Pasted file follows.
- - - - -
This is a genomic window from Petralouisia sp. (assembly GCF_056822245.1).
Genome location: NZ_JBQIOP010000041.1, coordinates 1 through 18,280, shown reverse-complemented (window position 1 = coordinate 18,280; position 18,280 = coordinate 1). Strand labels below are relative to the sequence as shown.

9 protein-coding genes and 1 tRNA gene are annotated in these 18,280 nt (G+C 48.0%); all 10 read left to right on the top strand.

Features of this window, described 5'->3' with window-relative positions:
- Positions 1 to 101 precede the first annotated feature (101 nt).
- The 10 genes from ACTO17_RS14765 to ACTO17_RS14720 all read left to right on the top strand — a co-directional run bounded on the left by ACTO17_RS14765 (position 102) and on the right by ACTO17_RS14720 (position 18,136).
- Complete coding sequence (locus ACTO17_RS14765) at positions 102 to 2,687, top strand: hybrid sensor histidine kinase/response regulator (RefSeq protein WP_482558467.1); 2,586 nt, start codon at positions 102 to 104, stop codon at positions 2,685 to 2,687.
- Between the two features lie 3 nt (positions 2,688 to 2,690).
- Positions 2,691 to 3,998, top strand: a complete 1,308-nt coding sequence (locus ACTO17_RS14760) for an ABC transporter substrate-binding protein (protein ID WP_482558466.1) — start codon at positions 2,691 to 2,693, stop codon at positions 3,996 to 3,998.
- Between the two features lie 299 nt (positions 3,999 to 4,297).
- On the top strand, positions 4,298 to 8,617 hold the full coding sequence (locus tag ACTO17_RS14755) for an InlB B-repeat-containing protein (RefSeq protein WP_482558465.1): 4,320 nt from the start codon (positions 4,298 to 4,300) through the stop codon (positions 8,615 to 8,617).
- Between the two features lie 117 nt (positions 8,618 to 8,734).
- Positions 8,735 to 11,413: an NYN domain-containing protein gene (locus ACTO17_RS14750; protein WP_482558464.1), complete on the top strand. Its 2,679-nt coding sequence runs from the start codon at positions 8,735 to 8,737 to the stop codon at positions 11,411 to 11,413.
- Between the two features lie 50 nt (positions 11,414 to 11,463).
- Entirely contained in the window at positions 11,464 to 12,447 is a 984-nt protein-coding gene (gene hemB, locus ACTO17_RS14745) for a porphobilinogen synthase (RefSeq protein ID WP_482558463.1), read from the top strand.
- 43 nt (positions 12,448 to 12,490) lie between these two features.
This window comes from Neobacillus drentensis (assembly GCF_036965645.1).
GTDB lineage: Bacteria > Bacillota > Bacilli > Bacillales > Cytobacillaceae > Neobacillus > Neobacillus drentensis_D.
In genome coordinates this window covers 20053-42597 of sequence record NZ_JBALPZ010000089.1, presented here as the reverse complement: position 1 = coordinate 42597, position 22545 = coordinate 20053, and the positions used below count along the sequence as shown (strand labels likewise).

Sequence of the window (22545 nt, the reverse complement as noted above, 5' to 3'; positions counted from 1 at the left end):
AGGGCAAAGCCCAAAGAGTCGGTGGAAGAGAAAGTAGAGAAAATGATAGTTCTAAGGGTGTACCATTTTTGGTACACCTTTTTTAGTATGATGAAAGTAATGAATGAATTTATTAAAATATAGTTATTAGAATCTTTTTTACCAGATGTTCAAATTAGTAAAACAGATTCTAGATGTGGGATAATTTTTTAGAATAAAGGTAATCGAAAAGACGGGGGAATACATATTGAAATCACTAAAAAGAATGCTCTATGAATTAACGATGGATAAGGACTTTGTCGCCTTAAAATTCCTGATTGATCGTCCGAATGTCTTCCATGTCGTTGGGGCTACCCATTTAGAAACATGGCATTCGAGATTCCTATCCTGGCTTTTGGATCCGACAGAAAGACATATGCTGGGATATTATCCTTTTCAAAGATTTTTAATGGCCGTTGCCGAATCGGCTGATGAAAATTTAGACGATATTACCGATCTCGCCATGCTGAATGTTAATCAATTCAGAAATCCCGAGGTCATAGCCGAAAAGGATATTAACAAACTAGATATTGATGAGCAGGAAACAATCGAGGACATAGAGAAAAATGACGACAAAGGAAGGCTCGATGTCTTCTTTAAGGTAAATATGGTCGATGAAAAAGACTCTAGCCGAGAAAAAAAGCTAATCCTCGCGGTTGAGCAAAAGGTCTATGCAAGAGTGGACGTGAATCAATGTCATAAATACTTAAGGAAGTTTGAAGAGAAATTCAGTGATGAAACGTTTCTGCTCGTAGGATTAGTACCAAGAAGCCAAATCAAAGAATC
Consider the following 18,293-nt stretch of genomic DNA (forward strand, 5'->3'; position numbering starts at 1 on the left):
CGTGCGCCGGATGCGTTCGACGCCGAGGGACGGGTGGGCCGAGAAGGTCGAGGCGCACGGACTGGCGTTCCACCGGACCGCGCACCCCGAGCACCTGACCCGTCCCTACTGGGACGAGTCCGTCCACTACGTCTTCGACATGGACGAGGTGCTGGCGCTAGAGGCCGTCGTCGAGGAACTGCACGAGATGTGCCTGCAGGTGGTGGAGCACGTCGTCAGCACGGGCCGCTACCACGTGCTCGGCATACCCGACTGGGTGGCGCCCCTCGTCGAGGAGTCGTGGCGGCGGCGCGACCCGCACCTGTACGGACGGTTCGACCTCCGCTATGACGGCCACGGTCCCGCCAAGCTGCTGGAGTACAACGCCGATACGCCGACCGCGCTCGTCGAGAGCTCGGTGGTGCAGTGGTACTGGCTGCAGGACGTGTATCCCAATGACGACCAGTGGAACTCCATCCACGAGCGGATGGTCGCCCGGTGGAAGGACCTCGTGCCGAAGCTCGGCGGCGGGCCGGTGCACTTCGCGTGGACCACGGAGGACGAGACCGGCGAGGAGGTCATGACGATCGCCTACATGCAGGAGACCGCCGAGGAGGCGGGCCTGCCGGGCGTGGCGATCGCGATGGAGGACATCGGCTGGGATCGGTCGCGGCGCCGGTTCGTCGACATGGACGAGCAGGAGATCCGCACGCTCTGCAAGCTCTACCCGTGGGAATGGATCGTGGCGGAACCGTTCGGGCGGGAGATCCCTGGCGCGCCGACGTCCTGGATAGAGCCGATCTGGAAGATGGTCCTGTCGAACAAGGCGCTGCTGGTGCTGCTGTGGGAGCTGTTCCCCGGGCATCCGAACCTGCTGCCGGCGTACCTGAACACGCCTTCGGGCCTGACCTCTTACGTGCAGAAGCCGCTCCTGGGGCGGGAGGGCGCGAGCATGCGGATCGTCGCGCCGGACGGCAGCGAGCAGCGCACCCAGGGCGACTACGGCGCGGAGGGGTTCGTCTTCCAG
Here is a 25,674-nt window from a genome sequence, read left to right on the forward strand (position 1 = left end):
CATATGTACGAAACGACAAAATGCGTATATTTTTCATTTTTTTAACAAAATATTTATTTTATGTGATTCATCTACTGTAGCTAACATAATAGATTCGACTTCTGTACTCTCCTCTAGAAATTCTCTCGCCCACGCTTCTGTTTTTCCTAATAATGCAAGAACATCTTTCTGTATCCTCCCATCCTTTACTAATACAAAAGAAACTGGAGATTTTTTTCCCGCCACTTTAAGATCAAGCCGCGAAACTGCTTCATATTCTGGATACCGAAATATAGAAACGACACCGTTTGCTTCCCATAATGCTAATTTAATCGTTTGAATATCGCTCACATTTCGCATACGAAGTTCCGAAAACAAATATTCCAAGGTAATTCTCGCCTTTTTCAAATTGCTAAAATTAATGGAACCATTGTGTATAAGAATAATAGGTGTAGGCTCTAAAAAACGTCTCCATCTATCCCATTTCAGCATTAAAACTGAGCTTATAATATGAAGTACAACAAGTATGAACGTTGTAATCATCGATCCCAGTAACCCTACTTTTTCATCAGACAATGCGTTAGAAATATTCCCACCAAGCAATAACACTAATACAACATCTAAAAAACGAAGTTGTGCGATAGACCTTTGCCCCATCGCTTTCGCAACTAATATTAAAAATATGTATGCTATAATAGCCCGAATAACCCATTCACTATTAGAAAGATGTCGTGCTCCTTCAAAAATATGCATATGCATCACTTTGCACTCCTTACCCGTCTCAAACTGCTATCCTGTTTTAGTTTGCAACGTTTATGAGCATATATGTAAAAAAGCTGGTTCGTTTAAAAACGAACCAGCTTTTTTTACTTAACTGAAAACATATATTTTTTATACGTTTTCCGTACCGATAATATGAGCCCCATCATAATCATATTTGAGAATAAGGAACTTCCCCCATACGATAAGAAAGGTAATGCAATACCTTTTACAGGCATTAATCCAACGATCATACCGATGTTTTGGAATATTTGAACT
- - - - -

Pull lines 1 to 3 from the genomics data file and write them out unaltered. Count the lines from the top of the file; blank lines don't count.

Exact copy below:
This is a genomic window from Petralouisia sp. (assembly GCF_056822245.1).
Genome location: NZ_JBQIOP010000041.1, coordinates 1 through 18,280, shown reverse-complemented (window position 1 = coordinate 18,280; position 18,280 = coordinate 1). Strand labels below are relative to the sequence as shown.

9 protein-coding genes and 1 tRNA gene are annotated in these 18,280 nt (G+C 48.0%); all 10 read left to right on the top strand.